I know there are python scripts to deal with the issue, but are there in good ways to model trees by hand?
Agh…I wish I knew…I’ve been looking everywhere for a good way to model trees. Sorry that I can’t help :(…
There’s not an easy way to explain how to model trees by hand, but if you wait a couple days I’ll have a video tutorial out on how to do just that
Oops, double posted the above ^
I don’t know if this is a good way, but it is a way.
Start with a hexagon (6 sided circle) in top view. In side view, extrude upward. Make an edge between opposite vertices and subdivide multi to get two new vertices on the edge. Now you have two 6 sided figures, and can extrude each up in different directions. Make one more or less up, and the other more or less out to the side. Adjust the inner two vertices (the vertices created by the subdivide) to round out the two branches and to make it look like the smaller is growing out of the larger. (Usually have to move them up some.)
Do the same thing again, only after spliting the hexagons in top view, switch to front view instead of side view, to get the branches moving out in all directions.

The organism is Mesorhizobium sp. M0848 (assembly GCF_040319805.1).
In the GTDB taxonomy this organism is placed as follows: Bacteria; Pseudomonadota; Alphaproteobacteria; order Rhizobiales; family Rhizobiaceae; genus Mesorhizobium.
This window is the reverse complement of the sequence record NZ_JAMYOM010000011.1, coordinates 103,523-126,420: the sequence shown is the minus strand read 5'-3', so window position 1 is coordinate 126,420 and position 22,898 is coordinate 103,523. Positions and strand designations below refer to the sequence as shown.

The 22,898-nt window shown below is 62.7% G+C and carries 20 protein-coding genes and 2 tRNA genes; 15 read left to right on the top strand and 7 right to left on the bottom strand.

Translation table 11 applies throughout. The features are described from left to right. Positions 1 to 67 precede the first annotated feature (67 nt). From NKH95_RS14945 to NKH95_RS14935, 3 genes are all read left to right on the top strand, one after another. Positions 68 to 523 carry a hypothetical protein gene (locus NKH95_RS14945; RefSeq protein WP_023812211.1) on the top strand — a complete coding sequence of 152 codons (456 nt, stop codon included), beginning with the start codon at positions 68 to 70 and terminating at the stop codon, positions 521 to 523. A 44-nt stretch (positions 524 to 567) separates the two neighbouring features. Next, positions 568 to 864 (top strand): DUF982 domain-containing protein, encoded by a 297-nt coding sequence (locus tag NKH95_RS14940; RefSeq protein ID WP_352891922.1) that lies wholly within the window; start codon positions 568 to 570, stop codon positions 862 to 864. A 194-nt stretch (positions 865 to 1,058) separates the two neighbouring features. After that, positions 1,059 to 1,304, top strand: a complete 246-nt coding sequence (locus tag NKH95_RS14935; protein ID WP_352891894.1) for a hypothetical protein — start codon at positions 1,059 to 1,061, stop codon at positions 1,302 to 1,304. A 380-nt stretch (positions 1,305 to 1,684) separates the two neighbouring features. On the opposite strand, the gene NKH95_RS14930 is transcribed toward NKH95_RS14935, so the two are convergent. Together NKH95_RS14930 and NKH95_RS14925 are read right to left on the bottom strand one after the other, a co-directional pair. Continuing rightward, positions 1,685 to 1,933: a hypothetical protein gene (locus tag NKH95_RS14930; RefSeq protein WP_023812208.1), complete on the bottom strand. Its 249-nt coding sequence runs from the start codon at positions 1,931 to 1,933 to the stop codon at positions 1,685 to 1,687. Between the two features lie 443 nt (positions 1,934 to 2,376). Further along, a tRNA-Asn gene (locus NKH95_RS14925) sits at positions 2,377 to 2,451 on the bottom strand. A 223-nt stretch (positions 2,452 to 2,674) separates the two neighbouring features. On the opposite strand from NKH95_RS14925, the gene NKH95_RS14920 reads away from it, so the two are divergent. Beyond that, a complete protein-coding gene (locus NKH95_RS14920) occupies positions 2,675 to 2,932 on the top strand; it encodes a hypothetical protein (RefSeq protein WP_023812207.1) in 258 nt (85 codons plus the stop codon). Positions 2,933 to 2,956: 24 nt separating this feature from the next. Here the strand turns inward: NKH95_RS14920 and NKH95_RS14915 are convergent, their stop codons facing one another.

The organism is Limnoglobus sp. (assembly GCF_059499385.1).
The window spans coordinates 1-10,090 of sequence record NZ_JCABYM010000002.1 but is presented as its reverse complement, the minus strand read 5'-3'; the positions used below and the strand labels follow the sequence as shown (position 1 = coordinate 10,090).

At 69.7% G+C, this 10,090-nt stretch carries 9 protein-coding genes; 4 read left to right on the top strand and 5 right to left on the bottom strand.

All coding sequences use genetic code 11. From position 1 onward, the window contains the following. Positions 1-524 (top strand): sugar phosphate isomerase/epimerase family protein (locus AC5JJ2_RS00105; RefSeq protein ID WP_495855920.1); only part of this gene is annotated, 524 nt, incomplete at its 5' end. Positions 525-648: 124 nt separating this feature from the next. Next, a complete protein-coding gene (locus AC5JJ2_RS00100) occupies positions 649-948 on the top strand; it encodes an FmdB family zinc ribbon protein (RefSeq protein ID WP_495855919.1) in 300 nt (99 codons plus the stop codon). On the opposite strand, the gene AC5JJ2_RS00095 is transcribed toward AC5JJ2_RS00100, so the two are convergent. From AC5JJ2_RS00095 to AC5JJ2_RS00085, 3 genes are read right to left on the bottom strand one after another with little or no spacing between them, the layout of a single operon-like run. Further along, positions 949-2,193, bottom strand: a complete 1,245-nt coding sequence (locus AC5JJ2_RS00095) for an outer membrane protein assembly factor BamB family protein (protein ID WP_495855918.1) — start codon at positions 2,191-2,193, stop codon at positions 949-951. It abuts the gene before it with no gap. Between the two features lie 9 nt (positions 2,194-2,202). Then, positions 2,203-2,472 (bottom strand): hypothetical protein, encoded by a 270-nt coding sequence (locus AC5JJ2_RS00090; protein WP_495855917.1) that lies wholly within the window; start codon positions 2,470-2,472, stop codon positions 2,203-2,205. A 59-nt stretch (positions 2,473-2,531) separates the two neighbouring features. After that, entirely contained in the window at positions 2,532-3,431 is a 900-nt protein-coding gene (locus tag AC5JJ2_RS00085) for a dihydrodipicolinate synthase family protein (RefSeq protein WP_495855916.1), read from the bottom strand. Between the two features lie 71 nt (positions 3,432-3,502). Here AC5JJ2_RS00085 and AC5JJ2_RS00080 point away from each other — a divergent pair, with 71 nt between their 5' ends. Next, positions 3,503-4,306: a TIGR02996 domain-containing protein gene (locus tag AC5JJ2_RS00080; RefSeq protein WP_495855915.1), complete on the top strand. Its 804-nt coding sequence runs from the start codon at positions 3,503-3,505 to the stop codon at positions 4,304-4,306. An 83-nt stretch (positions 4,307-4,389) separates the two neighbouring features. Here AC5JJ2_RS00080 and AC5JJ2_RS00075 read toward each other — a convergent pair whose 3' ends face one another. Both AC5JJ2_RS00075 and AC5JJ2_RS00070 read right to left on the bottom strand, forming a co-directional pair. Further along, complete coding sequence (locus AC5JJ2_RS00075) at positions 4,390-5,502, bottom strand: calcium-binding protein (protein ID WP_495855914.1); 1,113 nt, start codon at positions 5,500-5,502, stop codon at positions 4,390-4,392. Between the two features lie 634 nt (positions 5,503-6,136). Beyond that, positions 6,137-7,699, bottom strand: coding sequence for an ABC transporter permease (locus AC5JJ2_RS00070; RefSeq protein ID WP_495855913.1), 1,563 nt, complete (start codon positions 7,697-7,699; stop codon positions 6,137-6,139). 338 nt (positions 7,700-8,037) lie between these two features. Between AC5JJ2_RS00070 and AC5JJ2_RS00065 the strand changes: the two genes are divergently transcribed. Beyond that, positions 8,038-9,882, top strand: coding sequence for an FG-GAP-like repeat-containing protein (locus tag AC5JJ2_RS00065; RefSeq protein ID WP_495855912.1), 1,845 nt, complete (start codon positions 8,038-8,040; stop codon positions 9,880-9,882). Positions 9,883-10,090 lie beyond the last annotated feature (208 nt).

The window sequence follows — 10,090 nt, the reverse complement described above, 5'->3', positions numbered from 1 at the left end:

After you’ve done this three times, and you have a trunk and five or six or seven branches, instead of splitting the hexagons on the ends of the branches, duplicate the whole tree, scale it down, and attach the duplicate to the end of the trunk or a branch.
After a while, your tree begins to look like this:
Each time, you duplicate the whole tree or a part of it, scale it down, and attach the duplicate to a branch end. Eventually, you’ll have twigs. Attach a spray of leaves to the twigs. Voila: a tree. Built by hand.
The point is, trees are fractal. Keep building your tree so any empty space in either side, front or top view is filled with the next branch you attach.
Quite frankly, building a tree this way gives you a great appreciation for people who write tree generation scripts, since it is incredibly tedious.